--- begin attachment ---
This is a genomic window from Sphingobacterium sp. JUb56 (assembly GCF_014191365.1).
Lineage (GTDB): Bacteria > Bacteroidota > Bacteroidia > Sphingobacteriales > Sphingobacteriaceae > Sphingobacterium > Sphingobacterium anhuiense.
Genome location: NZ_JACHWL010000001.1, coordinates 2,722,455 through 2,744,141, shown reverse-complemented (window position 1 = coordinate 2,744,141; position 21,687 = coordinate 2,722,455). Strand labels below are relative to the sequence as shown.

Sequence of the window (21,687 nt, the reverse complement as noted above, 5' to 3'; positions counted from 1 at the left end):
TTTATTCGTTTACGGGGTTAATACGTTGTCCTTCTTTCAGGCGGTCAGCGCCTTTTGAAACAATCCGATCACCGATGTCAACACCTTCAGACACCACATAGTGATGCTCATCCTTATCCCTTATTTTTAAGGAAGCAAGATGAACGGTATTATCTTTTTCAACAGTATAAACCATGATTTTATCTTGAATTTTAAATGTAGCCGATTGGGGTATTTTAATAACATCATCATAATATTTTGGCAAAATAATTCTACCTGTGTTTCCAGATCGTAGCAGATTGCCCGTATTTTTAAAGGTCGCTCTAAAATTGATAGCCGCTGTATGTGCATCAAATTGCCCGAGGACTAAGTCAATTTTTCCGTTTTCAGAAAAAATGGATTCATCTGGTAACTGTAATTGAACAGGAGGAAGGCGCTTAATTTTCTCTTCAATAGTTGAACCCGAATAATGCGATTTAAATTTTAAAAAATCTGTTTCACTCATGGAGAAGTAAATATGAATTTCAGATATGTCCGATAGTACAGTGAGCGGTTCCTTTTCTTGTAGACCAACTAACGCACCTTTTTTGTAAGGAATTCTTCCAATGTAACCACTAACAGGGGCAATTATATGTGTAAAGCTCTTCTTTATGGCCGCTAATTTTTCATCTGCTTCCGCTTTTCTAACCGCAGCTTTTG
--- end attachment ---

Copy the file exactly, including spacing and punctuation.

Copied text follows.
This is a genomic window from Sphingobacterium sp. JUb56 (assembly GCF_014191365.1).
Lineage (GTDB): Bacteria > Bacteroidota > Bacteroidia > Sphingobacteriales > Sphingobacteriaceae > Sphingobacterium > Sphingobacterium anhuiense.
Genome location: NZ_JACHWL010000001.1, coordinates 2,722,455 through 2,744,141, shown reverse-complemented (window position 1 = coordinate 2,744,141; position 21,687 = coordinate 2,722,455). Strand labels below are relative to the sequence as shown.

Sequence of the window (21,687 nt, the reverse complement as noted above, 5' to 3'; positions counted from 1 at the left end):
TTTATTCGTTTACGGGGTTAATACGTTGTCCTTCTTTCAGGCGGTCAGCGCCTTTTGAAACAATCCGATCACCGATGTCAACACCTTCAGACACCACATAGTGATGCTCATCCTTATCCCTTATTTTTAAGGAAGCAAGATGAACGGTATTATCTTTTTCAACAGTATAAACCATGATTTTATCTTGAATTTTAAATGTAGCCGATTGGGGTATTTTAATAACATCATCATAATATTTTGGCAAAATAATTCTACCTGTGTTTCCAGATCGTAGCAGATTGCCCGTATTTTTAAAGGTCGCTCTAAAATTGATAGCCGCTGTATGTGCATCAAATTGCCCGAGGACTAAGTCAATTTTTCCGTTTTCAGAAAAAATGGATTCATCTGGTAACTGTAATTGAACAGGAGGAAGGCGCTTAATTTTCTCTTCAATAGTTGAACCCGAATAATGCGATTTAAATTTTAAAAAATCTGTTTCACTCATGGAGAAGTAAATATGAATTTCAGATATGTCCGATAGTACAGTGAGCGGTTCCTTTTCTTGTAGACCAACTAACGCACCTTTTTTGTAAGGAATTCTTCCAATGTAACCACTAACAGGGGCAATTATATGTGTAAAGCTCTTCTTTATGGCCGCTAATTTTTCATCTGCTTCCGCTTTTCTAACCGCAGCTTTTG